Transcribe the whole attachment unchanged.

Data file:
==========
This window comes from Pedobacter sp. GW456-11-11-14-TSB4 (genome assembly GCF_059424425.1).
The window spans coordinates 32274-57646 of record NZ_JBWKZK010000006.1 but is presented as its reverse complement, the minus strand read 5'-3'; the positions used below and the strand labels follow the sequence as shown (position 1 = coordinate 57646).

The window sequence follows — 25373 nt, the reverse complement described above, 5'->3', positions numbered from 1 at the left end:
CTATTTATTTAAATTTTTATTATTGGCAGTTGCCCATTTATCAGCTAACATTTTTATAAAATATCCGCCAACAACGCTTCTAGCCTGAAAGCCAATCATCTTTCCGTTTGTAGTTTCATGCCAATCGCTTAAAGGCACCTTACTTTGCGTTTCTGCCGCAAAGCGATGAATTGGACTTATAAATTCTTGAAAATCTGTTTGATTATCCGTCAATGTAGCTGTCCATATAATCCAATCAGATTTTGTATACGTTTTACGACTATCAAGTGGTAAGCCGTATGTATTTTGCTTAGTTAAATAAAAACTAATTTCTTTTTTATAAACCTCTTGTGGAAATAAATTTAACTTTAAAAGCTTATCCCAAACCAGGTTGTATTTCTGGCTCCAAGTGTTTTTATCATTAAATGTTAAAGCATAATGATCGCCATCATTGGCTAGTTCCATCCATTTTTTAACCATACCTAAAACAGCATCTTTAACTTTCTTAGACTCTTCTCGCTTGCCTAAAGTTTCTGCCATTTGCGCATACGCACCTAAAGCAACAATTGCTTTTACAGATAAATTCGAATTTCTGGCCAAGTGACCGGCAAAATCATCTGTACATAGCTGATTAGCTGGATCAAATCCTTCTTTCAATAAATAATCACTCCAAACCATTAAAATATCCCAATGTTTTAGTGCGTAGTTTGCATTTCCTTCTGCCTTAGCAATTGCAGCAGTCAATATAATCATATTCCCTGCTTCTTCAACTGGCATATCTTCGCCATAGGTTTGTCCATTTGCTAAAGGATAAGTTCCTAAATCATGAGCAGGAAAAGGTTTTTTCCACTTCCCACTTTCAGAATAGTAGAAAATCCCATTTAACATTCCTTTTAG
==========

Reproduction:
This window comes from Pedobacter sp. GW456-11-11-14-TSB4 (genome assembly GCF_059424425.1).
The window spans coordinates 32274-57646 of record NZ_JBWKZK010000006.1 but is presented as its reverse complement, the minus strand read 5'-3'; the positions used below and the strand labels follow the sequence as shown (position 1 = coordinate 57646).

The window sequence follows — 25373 nt, the reverse complement described above, 5'->3', positions numbered from 1 at the left end:
CTATTTATTTAAATTTTTATTATTGGCAGTTGCCCATTTATCAGCTAACATTTTTATAAAATATCCGCCAACAACGCTTCTAGCCTGAAAGCCAATCATCTTTCCGTTTGTAGTTTCATGCCAATCGCTTAAAGGCACCTTACTTTGCGTTTCTGCCGCAAAGCGATGAATTGGACTTATAAATTCTTGAAAATCTGTTTGATTATCCGTCAATGTAGCTGTCCATATAATCCAATCAGATTTTGTATACGTTTTACGACTATCAAGTGGTAAGCCGTATGTATTTTGCTTAGTTAAATAAAAACTAATTTCTTTTTTATAAACCTCTTGTGGAAATAAATTTAACTTTAAAAGCTTATCCCAAACCAGGTTGTATTTCTGGCTCCAAGTGTTTTTATCATTAAATGTTAAAGCATAATGATCGCCATCATTGGCTAGTTCCATCCATTTTTTAACCATACCTAAAACAGCATCTTTAACTTTCTTAGACTCTTCTCGCTTGCCTAAAGTTTCTGCCATTTGCGCATACGCACCTAAAGCAACAATTGCTTTTACAGATAAATTCGAATTTCTGGCCAAGTGACCGGCAAAATCATCTGTACATAGCTGATTAGCTGGATCAAATCCTTCTTTCAATAAATAATCACTCCAAACCATTAAAATATCCCAATGTTTTAGTGCGTAGTTTGCATTTCCTTCTGCCTTAGCAATTGCAGCAGTCAATATAATCATATTCCCTGCTTCTTCAACTGGCATATCTTCGCCATAGGTTTGTCCATTTGCTAAAGGATAAGTTCCTAAATCATGAGCAGGAAAAGGTTTTTTCCACTTCCCACTTTCAGAATAGTAGAAAATCCCATTTAACATTCCTTTTAG